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When to feed Layer Feed

Discussion in 'Feeding & Watering Your Flock' started by BirdsandBunnies, Feb 23, 2017.

  1. BirdsandBunnies

    BirdsandBunnies New Egg

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    Feb 23, 2017
    Hi, I have a question. I have 4 Wyandottes and 4 Rhode Island Reds. I know that my Wyandotte's have just started laying in the past 2 days. We have gotten 4 eggs in 2 days so I am not 100% sure if all 4 of my Wyandotte's are laying or just some of them. The Reds will lay soon. Should we just go ahead and get layer feed since some are laying... or wait a little while until we are sure most, if not all are laying?
     
  2. ChickenCanoe

    ChickenCanoe Chicken Obsessed

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    If they are all the same age, I would go ahead and transition to layer now. This time of year they tend to all kick in at the same time. If it were autumn, my advice would be different.
    You can get a bag of layer feed and mix half and half till the grower feed is gone.

    I also advise, when in doubt, read the feed bag. It always has feeding instructions.
     
    1 person likes this.
  3. BirdsandBunnies

    BirdsandBunnies New Egg

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    Feb 23, 2017
    Thanks for your advice! Just curious, why would it be different if it were autumn? We are obviously very new to the chicken game! We have raised our 8 since babies so this has been a very egg-citing process [​IMG]
     
  4. junebuggena

    junebuggena Chicken Obsessed

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    You don't ever NEED to feed layer. In many cases, it's not an appropriate choice. If, for example, you feed treats regularly, layer feed may not have enough protein in it for your flock. Your layers just need a source of calcium, which is easily provided via crushed oyster shell.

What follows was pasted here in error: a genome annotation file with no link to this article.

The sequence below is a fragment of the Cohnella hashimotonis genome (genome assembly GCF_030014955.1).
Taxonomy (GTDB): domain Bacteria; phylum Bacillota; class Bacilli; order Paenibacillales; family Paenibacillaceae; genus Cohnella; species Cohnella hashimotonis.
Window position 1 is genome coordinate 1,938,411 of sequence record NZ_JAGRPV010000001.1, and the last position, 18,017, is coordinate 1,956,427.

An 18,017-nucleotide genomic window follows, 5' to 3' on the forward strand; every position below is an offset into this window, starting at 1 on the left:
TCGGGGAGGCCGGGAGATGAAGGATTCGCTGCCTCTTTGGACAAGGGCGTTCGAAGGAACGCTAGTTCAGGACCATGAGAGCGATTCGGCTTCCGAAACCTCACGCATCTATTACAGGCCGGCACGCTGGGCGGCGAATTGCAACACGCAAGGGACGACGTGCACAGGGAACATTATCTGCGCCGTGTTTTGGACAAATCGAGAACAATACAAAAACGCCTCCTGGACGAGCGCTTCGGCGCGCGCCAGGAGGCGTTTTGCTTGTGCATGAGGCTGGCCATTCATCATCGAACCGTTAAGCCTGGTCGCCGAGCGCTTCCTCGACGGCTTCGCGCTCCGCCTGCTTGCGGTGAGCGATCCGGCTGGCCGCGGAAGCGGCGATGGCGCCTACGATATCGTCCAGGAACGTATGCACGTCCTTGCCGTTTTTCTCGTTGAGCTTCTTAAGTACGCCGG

5. ChickenCanoe

    ChickenCanoe Chicken Obsessed

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    Because the signal to reproduce comes to all animals when day length increases vis a vis length of the dark period.
    Laying tends to shut down as days get shorter. Birds approaching point of lay in autumn usually take longer to start and some delay till after the winter solstice. If your birds reach 20 weeks in august or later, there may be quite a bit of difference when they start laying. In effect some may be getting layer feed and yet not lay for another 4 or 5 months which is a long time to get 4% calcium when not building egg shells.
     
    Last edited: Feb 23, 2017
  6. BobDBirdDog

    BobDBirdDog Chillin' With My Peeps

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    Birds need to fatten up for the winter. Many switch feeds to supplement the Autumn season as the spring/supper foods become scarce. Bugs, worms, seed, grasses, etc.

    Layer- I always try to start feeding layer rations before the birds start laying as they need the additional nutrients and calcium in their food to help with egg production. If not in their feeds/diet, then they have to suck the calcium and other nutrients from their body which is not good for their health.


    thats my take on it anyway.

    The layer ration I use is 21% protein.
     
    Last edited: Feb 23, 2017
  7. lutherpug

    lutherpug Chillin' With My Peeps

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    [​IMG]........

    I put mine on layer feed as soon as we started getting eggs. Some got layer before they laid, some got it after. This year I introduced new pullets to the flock and I switched to All Flock feed. When the pullets start laying, they'll go back on layer feed. I don't offer much in the way of scraps or treats and my birds don't get to free range regularly. That will change this summer but we haven't had the setup to do it up to this point. We always have oyster shell available.

    You'll get a lot of opinions on this topic. I did what seemed logical to me and what I was comfortable with.
     

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